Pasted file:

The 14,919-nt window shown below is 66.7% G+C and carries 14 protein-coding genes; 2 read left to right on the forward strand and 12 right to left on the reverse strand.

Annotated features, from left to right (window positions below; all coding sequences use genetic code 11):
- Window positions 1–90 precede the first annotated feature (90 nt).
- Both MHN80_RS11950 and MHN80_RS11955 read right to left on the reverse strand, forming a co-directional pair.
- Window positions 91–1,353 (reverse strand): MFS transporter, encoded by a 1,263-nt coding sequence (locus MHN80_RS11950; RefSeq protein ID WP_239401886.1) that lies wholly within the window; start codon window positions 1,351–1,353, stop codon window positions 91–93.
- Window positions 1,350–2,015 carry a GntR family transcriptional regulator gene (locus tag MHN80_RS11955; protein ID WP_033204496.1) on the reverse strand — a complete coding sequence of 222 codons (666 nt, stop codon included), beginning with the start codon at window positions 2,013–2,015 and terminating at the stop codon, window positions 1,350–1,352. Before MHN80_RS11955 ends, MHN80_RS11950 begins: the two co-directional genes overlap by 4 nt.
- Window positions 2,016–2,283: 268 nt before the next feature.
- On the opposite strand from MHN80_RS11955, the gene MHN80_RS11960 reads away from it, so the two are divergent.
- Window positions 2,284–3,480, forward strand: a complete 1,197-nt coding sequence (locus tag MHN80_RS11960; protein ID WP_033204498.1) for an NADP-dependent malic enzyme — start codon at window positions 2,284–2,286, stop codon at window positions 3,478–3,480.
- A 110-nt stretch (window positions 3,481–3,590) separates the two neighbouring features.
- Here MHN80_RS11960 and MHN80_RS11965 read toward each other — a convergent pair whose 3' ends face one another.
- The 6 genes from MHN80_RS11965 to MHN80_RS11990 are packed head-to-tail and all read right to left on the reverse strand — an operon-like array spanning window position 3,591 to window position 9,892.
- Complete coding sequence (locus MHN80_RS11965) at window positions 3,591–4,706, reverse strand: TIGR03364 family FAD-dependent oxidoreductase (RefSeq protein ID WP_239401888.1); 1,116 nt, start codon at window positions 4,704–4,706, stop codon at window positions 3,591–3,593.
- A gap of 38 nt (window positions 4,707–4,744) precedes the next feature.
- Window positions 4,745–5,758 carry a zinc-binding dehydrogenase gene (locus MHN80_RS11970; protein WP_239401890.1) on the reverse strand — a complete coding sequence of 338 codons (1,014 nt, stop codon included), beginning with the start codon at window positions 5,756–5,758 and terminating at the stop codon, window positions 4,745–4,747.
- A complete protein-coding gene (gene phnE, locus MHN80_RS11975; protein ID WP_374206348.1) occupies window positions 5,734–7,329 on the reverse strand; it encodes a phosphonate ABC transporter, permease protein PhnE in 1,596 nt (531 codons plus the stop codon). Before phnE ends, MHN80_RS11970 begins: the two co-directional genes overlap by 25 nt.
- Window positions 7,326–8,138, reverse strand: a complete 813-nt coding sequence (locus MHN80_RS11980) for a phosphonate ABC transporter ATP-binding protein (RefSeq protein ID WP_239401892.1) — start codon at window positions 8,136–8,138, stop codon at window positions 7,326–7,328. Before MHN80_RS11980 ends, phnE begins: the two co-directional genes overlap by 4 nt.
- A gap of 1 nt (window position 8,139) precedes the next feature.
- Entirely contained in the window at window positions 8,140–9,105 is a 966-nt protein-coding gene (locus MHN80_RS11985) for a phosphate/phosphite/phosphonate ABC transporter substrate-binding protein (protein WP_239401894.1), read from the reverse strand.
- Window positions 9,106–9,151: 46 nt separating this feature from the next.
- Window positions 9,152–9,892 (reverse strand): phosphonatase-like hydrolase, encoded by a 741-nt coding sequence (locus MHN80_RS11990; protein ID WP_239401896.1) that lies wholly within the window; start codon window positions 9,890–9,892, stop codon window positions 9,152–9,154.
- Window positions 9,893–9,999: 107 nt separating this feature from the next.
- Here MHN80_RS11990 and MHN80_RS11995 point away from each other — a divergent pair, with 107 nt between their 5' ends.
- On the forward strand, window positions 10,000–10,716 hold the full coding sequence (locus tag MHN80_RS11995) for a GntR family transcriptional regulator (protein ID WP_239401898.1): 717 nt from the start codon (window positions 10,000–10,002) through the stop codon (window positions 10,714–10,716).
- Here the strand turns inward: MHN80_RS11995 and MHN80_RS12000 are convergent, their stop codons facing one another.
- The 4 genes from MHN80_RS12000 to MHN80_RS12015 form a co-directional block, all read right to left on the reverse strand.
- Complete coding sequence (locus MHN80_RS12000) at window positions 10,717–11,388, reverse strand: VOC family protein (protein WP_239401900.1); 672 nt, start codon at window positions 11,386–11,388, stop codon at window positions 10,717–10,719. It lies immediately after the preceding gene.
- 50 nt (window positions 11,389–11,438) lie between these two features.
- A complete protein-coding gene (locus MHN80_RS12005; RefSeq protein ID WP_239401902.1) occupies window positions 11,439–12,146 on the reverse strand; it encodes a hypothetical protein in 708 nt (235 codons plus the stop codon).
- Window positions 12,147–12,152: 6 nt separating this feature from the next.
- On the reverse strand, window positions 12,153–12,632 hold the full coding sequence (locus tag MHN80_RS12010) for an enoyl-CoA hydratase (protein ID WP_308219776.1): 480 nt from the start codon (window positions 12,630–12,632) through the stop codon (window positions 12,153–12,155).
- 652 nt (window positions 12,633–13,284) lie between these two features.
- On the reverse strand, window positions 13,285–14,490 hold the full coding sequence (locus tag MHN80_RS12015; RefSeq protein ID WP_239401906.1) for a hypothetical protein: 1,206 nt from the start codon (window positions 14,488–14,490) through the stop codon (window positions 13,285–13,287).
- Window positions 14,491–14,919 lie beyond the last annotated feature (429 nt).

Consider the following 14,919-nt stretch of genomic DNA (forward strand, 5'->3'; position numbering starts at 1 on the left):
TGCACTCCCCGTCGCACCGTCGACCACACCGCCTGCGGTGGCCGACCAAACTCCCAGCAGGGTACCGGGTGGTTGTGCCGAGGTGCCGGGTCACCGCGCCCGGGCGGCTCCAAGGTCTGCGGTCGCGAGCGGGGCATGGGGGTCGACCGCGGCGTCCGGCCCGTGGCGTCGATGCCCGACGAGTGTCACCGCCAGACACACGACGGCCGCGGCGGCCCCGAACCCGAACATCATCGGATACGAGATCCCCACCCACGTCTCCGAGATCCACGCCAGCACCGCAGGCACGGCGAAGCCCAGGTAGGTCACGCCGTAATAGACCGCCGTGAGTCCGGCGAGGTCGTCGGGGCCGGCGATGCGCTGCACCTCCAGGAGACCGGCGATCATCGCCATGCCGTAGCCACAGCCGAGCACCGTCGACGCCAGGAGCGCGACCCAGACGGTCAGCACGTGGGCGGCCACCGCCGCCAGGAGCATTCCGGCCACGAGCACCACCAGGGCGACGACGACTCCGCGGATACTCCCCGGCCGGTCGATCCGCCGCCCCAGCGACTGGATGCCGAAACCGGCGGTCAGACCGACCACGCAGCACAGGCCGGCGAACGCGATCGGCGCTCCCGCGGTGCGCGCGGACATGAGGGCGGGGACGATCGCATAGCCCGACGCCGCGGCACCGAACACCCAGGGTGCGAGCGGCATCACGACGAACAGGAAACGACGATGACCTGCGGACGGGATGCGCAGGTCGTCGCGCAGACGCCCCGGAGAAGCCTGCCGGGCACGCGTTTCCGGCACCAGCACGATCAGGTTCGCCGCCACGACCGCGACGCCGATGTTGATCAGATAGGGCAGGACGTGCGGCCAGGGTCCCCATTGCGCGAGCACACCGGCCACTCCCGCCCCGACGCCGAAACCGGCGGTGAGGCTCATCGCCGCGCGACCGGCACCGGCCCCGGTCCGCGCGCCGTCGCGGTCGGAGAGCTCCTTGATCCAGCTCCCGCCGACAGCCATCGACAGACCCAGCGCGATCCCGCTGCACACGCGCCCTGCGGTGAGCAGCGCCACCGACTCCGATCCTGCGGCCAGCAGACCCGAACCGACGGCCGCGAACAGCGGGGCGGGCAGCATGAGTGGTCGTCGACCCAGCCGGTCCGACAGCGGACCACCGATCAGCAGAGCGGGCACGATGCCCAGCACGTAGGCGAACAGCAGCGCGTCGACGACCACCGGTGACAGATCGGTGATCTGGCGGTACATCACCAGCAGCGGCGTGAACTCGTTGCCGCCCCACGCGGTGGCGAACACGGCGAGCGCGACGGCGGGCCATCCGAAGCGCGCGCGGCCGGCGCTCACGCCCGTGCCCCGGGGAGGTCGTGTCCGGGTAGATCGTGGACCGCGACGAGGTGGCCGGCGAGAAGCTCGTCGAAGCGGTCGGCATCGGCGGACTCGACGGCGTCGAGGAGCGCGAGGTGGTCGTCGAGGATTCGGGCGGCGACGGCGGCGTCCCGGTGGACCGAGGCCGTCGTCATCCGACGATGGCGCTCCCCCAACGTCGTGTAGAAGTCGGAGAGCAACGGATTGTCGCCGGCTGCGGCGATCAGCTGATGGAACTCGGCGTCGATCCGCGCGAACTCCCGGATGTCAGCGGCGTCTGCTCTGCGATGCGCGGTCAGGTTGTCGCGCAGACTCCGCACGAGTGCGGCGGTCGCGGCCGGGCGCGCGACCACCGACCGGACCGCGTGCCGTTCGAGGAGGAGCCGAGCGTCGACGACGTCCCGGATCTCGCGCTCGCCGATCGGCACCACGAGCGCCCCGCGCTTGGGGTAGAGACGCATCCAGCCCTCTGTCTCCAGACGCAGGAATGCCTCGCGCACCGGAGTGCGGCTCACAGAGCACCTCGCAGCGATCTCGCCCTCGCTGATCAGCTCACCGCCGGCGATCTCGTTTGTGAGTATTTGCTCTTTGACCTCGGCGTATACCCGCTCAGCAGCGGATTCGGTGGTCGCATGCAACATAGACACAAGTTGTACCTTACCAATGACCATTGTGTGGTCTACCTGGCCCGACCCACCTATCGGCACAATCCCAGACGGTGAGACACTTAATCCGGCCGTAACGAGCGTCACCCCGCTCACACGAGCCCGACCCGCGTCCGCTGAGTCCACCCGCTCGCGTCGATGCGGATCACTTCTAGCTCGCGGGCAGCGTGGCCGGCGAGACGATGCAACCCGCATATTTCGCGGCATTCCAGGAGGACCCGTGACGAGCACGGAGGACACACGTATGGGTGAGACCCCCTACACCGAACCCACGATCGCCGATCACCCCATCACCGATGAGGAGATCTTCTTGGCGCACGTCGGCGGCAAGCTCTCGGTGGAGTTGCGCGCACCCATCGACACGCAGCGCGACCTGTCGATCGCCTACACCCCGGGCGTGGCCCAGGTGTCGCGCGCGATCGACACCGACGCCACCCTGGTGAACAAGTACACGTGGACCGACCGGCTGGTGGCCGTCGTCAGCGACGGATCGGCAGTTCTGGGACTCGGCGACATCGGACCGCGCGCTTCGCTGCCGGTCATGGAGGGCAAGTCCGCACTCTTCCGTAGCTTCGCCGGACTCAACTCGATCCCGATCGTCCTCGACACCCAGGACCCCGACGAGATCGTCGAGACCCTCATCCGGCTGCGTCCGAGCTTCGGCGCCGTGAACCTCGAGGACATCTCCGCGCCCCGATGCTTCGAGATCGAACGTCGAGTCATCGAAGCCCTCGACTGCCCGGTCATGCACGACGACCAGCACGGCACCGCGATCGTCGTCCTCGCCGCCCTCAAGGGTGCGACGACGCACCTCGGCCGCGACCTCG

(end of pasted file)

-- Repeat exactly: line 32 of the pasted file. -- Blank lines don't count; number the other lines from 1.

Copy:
- 652 nt (window positions 12,633–13,284) lie between these two features.